November 11, 2018 – The Rev. Dr. Stephen Shaver

Year B, Proper 27, Track 2, Revised Common Lectionary
1 Kings 17:8-16
Psalm 146
Hebrews 9:24-28
Mark 12:38-44

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It’s almost too easy, really. Hearing this gospel story the week before the end of our annual pledge campaign. This is one of the classic so-called stewardship texts, isn’t it? This poor widow has put in more than everyone else, for she has put in everything; all she had to live on. Now I’m supposed to say: go and do likewise. Increase your pledge! Classic stewardship sermon, and I can go sit down—which is good, because sermons are supposed to be short during the pledge campaign so there’s time for the testimonials later.

There’s just one problem: preaching the passage that way misses the point of what Jesus is saying. Because Jesus nowhere says it’s a good thing that the woman is giving away all she has to live on. In fact he very clearly says the opposite. At the beginning of his passage he warns the disciples about the scribes, the religious leaders who say long prayers while extorting widows out of their life savings. And moments later he shows them a widow giving the religious establishment her life savings! Jesus is praising this woman’s faithfulness and generosity, yes, but at the same time he’s condemning a system that maintains religious institutions at the expense of the poor.

In Mark’s gospel, Jesus consistently takes a negative attitude toward the Temple—or, rather, not toward the Temple itself but toward the Temple leadership and the system that runs it. He says the Temple is meant to be a house of prayer, but instead has become a den of robbers. He drives out the money changers and the people buying and selling in its courtyards. Next week we’ll hear the continuation of this story, when Jesus’ disciples admire the big and beautiful Temple buildings, and Jesus tells them they will all be destroyed before long.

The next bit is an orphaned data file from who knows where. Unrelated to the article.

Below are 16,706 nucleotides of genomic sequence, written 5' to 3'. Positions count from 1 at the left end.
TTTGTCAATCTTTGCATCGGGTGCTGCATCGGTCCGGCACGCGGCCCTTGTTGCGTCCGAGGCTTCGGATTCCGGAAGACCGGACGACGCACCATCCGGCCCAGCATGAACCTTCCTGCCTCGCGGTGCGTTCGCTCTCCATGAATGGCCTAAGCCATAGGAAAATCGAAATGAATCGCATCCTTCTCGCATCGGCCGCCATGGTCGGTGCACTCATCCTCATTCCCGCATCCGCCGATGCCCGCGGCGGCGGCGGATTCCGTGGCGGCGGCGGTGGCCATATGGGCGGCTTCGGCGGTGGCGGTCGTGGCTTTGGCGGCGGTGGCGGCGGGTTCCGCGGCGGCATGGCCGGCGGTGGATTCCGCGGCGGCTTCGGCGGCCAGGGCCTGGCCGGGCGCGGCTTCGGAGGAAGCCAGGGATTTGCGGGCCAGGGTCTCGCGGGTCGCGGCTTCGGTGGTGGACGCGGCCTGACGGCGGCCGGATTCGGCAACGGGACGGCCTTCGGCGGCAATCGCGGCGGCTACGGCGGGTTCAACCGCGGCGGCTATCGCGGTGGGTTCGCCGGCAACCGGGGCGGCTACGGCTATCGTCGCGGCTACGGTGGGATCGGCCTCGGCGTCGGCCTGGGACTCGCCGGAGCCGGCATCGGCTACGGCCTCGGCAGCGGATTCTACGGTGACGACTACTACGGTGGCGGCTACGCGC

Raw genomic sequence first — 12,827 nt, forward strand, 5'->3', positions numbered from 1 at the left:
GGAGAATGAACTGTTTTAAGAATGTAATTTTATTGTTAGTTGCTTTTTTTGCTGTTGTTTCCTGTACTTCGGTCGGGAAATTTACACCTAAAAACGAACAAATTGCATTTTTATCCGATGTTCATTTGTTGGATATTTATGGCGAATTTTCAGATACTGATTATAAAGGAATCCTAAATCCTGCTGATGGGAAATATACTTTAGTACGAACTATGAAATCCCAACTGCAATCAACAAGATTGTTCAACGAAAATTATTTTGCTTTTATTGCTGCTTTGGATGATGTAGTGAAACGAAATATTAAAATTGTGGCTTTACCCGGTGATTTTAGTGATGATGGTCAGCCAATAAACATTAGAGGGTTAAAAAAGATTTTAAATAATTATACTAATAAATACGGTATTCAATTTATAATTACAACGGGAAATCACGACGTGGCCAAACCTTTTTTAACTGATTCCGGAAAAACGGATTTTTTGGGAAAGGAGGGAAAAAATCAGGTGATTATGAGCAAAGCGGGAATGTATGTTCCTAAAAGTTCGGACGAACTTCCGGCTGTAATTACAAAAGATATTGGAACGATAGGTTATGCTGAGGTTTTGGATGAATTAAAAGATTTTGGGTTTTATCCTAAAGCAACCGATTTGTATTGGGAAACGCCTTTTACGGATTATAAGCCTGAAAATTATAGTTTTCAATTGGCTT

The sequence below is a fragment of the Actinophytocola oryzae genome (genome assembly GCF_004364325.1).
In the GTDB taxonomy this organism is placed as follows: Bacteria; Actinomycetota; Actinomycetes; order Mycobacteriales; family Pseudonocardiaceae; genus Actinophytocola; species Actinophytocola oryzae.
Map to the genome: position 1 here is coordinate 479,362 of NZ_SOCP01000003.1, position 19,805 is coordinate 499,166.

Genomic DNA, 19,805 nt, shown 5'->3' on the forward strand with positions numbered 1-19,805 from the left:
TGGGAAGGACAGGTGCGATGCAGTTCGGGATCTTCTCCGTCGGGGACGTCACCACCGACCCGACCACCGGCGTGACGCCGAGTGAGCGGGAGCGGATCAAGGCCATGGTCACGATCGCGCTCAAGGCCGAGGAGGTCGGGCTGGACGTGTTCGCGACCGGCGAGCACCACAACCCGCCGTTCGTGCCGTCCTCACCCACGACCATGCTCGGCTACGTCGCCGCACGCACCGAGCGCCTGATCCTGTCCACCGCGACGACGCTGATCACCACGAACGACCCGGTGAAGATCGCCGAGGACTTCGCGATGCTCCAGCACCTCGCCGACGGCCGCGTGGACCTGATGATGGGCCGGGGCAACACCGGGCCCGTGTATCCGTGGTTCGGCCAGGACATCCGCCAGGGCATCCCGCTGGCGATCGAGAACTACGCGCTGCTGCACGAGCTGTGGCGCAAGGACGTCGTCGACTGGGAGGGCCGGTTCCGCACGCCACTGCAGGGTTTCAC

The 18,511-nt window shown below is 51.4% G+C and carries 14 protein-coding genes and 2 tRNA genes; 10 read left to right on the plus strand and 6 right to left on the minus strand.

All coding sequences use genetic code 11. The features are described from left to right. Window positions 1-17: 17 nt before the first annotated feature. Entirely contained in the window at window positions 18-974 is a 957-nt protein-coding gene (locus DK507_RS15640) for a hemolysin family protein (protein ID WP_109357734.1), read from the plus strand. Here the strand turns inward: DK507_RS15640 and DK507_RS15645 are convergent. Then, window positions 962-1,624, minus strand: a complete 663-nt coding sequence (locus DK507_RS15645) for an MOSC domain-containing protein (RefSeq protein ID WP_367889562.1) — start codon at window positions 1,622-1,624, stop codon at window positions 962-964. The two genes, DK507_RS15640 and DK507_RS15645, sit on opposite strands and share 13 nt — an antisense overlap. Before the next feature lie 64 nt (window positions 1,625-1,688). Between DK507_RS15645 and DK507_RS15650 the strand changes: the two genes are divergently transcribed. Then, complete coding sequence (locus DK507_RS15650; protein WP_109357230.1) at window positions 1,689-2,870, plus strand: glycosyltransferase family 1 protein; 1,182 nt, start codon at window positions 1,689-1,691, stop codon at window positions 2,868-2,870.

That ought to make us a little uncomfortable in this season of giving! I don’t want our beautiful redwood church with its jewel-box stained glass windows to ever be destroyed. I like our parish with its buildings and its budget and its ministries and its staff. I think this congregation is well worth supporting financially, and I hope you do too, and I do hope you pledge and indeed that you prayerfully increase your pledge this year by whatever amount you’re able. But do it not out of compulsion, but out of gratitude. Do it not like the rich people in this story who think they can buy righteousness, but out of gratitude. Do it because you genuinely believe this congregation is following Jesus and doing God’s work in Santa Rosa. If we’re not, then all our buildings and programs and liturgies are for nothing.

Our reading from the letter to the Hebrews today speaks of Jesus as the high priest, not of an earthly temple, but of a heavenly one. Instead of carrying out earthly sacrifices day after day in the earthly Temple, Jesus offered himself as a living sacrifice once and for all. Sometimes we think of that sacrifice as taking place on the cross—and indeed the cross is where it reached its fulfillment. But in fact Jesus’s whole life was, and is, an offering of love. One of our Eucharistic Prayers, which we’re using at 9:15 right now, says that Jesus completed on the cross the sacrifice of his life. Jesus gave freely of himself in his teaching, in his healing, in his time simply relaxing with his friends. His whole existence is a fragrant offering to God—because Jesus lived, and continues to live, in complete harmony with God’s will.

We might say that not only is Jesus fully divine, he is also the first one ever to be fully human—fully and gloriously himself in every single moment. You and I catch glimpses on our best days of what it would be like to be completely our fullest version of ourselves. But even now God is at work in us, growing us more and more into the image of Jesus, which means more and more into the unique Christlike individuals each of us was created to be. As we are shaped into the image of Christ—as we become more generous, more joyous, more courageous, more forgiving, more free—our lives too become a living sacrifice. And that’s what real stewardship is about. Stewardship, not as a euphemism for forking over a check to our parish out of guilt or obligation, but as a way of life that’s all about dedicating our entire selves, our souls and bodies, to following Jesus. When that happens, like the widow, we’re giving everything we have, all we have to live on. Not to an institution that oppresses us; but to a God who sets us free.